WINDY HALL HEBRIDEAN SHEEP
Spring 2015 – Windy Hall Celestite (the mineral name of Strontium sulphate) born 4th April 2010. There is a convention that all lambs born in the same year have names that start with the same letter of the alphabet. All lambs born at Windy Hall in 2010 had names starting with C. Also, as David is a geologist, all the names are mineral names. Celestite is investigating Diane’s wellies hoping for some ‘cake’.
Our first Hebridean sheep were purchased simply to mow the grass in the paddock. For about 10 years we were happy to have just this half dozen sheep & their lambs, but as the years passed these intelligent, curious, little black sheep with attitude became an ever greater part of our lives. To accommodate more sheep we bought a nearby 10 acre restored domestic refuse tip and rented a further 20 acres of land. We now had enough land to carry out the experimental breeding programmes that we felt were needed to answer questions about particular aspects of these sheep (inheritance of fleece colour & spotting, numbers of horns, length of tails etc).
When we started to keep St Kilda (or Hebridean sheep as they were later renamed) they were defined as a Rare Breed by the Rare Breeds Survival Trust and only a few hundred survived. In fact, no-one knew for certain where they came from. Such a challenge should not be dangled in front of research scientists – we spent 4 years in the late 1990s unearthing details about the breed and in 2000 published our findings in a 259 page book entitled ‘Black Sheep of Windermere: a History of the St Kilda or Hebridean Sheep’. In summary, these engaging little brown/black crofters’ sheep came from North Uist in the 1860s becoming exotic parkland animals grazing the grounds around aristocratic mansions. By the most amazing coincidence a flock was established at Storrs Hall, Windermere, in the 1870s and we were able to trace many of the parkland flocks in England back to this Windermere flock. Our house, Windy Hall, had been part of the Storrs Hall estate at that time – we wonder whether there might even have been St Kilda sheep here in the 1870s & 1880s. Continuing research has turned up additional details, but the main story has withstood the test of time (The ARK, Spring 2011).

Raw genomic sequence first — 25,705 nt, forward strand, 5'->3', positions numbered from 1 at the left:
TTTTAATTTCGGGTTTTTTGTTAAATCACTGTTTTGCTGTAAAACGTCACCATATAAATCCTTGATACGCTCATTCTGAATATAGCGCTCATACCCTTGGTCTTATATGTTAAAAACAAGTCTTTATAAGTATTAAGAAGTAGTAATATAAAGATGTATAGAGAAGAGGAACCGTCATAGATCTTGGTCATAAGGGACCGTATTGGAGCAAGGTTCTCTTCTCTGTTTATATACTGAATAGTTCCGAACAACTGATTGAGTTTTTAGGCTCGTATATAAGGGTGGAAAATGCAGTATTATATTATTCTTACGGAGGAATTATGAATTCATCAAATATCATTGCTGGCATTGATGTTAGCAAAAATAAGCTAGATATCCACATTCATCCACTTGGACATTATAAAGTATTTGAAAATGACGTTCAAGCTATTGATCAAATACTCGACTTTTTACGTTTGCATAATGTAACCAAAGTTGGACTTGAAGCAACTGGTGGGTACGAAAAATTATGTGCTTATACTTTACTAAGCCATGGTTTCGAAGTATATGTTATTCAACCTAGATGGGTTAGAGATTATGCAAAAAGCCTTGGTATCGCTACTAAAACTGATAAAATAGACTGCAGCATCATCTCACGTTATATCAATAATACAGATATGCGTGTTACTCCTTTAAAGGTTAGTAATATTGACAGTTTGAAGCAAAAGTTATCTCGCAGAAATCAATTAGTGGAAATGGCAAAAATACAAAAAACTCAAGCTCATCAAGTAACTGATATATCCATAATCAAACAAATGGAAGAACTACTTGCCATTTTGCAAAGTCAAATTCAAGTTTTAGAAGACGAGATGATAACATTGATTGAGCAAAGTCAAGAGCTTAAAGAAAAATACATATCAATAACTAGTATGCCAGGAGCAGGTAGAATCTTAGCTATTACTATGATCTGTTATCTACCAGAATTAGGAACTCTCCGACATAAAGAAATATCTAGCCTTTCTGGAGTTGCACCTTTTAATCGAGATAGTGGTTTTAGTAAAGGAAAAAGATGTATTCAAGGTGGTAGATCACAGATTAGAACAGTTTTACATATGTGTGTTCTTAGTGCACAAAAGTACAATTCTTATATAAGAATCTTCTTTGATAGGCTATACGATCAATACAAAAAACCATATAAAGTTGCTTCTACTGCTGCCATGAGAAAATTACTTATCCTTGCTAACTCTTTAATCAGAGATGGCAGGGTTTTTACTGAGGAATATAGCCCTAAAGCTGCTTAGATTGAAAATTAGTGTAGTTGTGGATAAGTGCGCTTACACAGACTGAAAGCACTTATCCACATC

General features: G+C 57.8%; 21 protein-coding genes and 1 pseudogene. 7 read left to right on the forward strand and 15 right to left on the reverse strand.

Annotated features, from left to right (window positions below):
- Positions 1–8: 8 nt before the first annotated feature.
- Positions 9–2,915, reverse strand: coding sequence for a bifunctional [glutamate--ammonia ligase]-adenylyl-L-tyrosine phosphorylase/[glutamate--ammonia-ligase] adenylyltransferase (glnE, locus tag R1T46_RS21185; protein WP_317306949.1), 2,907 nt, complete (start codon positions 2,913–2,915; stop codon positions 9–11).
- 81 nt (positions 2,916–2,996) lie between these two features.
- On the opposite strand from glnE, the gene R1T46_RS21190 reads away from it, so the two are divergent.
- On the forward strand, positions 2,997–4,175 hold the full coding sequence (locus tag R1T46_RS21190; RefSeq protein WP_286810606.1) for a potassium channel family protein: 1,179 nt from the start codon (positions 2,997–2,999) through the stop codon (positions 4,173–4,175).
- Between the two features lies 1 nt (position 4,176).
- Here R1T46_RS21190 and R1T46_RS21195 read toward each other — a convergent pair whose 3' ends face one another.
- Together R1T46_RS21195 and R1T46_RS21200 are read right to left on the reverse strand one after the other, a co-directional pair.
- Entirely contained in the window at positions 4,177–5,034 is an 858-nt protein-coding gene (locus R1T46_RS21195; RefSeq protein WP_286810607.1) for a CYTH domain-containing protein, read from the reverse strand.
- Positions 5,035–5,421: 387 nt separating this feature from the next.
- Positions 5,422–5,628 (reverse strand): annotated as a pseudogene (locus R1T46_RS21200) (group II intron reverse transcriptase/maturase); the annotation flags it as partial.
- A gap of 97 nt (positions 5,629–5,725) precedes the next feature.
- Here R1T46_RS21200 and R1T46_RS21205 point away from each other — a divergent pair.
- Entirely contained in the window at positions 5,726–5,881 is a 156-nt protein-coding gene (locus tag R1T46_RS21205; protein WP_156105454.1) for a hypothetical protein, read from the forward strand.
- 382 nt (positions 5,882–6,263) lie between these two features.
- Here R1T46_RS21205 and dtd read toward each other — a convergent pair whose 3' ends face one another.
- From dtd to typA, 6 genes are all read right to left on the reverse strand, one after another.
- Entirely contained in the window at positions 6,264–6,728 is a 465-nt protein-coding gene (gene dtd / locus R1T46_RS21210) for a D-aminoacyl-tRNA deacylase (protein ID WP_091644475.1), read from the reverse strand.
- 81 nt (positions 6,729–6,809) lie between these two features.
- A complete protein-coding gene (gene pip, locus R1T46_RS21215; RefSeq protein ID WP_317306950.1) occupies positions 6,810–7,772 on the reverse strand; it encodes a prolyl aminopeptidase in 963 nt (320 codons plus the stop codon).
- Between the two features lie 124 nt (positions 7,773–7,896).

The Windermere flock at Storrs Hall survives as an 1884 photograph and so we have a good idea of what these sheep looked like in their early days as parkland animals (magnificent 4-horned rams & many ewes with scur-type horns, silvered fleeces and spectacular woolly topknots). Sadly, the pressures of the show-ring over the past 30 years have led to the breed changing out of all recognition. Nearly all sheep have been selected for 2-horns and for very black fleeces – both features which were uncommon in earlier years.
We are interested in the genetic conservation of this breed and so do not get involved in showing our sheep. However David has judged at various shows, including the Kentmere Sheep Show, The Westmorland Show, The Royal Three Counties, The Great Yorkshire, The Border Union at Kelso, The Scottish Smallholders and Grower Festival and for NASSA. In this way he tries to ameliorate the worst of these selective trends.
We do however, show our sheep in mid-April at Damson Day a local event in the Lyth Valley which celebrates the damsons for which the valley is famous Lake District Gems. We add an educational element about the history of Windermere and try to inform people, especially children, about the ancient sheep of Britain.
Our sheep are as close to the 1880s sheep as we can manage although ewes with great woolly topknots do seem to have become extinct despite our best efforts. Many of our ewes are scurred, a few are truly polled and some are 2 or 4 horned – we try to keep a complete genetic spectrum. We also have many sheep which have developed silver-grey fleeces as they age – a feature of the 1880s sheep. We supply breeding stock to flock keepers who are interested in maintaining the original type of St Kilda sheep. In fact, we wonder whether these sheep should not be referred to as St Kilda or St Kilda Parkland sheep, leaving the black, 2-horned, show animals to be called Hebridean sheep. There are other flock keepers who share the same ethos including Juliet and Gordon Johnston and who keep the Wester Gladstone Flock.
Our fleeces have for some years gone to be woven by Laura at Lauras Loom as she appreciates the great range of brown/black/ silver wool to be found within them. The black horns are much in demand by local stickmakers.
Sometimes there are problems and we become surrogate parents. Shorna Sheep was orphaned in 2010 and so joined the gardening crew. She became the star of our NGS Open Day that year and is now the flock matriarch.
However lambing problems are rare, the ewes get on with their job and are rewarded with a little extra breakfast.
Over winter the sheep are fed extra rations, this is especially important for the ewes. They are fed on a mix of hay, pelleted sugar beet and ‘cake’ – a feed that has a good balance of nutrients. As the lambs grow in the uterus the ewes eat less hay and more ‘cake’ – it is less bulky. They also have access to a mineral or treacle lick. The soils in the Lake District can be short of the elements needed for good animal health, partly because of the rock composition and partly due to the very high rainfall which leaches the soil.